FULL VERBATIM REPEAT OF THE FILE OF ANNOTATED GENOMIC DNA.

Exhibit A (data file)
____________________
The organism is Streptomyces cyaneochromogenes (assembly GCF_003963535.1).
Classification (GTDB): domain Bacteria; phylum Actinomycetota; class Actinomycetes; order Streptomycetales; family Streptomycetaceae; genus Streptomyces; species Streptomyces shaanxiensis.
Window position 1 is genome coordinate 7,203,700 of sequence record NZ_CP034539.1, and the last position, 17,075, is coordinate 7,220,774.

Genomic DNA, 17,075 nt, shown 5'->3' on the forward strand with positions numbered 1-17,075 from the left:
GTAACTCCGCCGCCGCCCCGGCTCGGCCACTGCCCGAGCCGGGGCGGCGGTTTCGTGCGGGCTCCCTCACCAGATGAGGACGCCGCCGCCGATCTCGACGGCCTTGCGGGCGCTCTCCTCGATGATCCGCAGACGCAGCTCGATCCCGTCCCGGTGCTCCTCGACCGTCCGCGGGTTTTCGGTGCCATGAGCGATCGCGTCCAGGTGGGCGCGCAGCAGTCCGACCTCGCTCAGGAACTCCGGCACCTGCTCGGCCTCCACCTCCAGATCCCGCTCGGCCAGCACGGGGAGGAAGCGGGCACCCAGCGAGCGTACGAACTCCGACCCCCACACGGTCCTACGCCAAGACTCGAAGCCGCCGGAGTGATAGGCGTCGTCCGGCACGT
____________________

The organism is Streptomyces cyaneochromogenes (assembly GCF_003963535.1).
Classification (GTDB): domain Bacteria; phylum Actinomycetota; class Actinomycetes; order Streptomycetales; family Streptomycetaceae; genus Streptomyces; species Streptomyces shaanxiensis.
Window position 1 is genome coordinate 7,203,700 of sequence record NZ_CP034539.1, and the last position, 17,075, is coordinate 7,220,774.

Genomic DNA, 17,075 nt, shown 5'->3' on the forward strand with positions numbered 1-17,075 from the left:
GTAACTCCGCCGCCGCCCCGGCTCGGCCACTGCCCGAGCCGGGGCGGCGGTTTCGTGCGGGCTCCCTCACCAGATGAGGACGCCGCCGCCGATCTCGACGGCCTTGCGGGCGCTCTCCTCGATGATCCGCAGACGCAGCTCGATCCCGTCCCGGTGCTCCTCGACCGTCCGCGGGTTTTCGGTGCCATGAGCGATCGCGTCCAGGTGGGCGCGCAGCAGTCCGACCTCGCTCAGGAACTCCGGCACCTGCTCGGCCTCCACCTCCAGATCCCGCTCGGCCAGCACGGGGAGGAAGCGGGCACCCAGCGAGCGTACGAACTCCGACCCCCACACGGTCCTACGCCAAGACTCGAAGCCGCCGGAGTGATAGGCGTCGTCCGGCACGT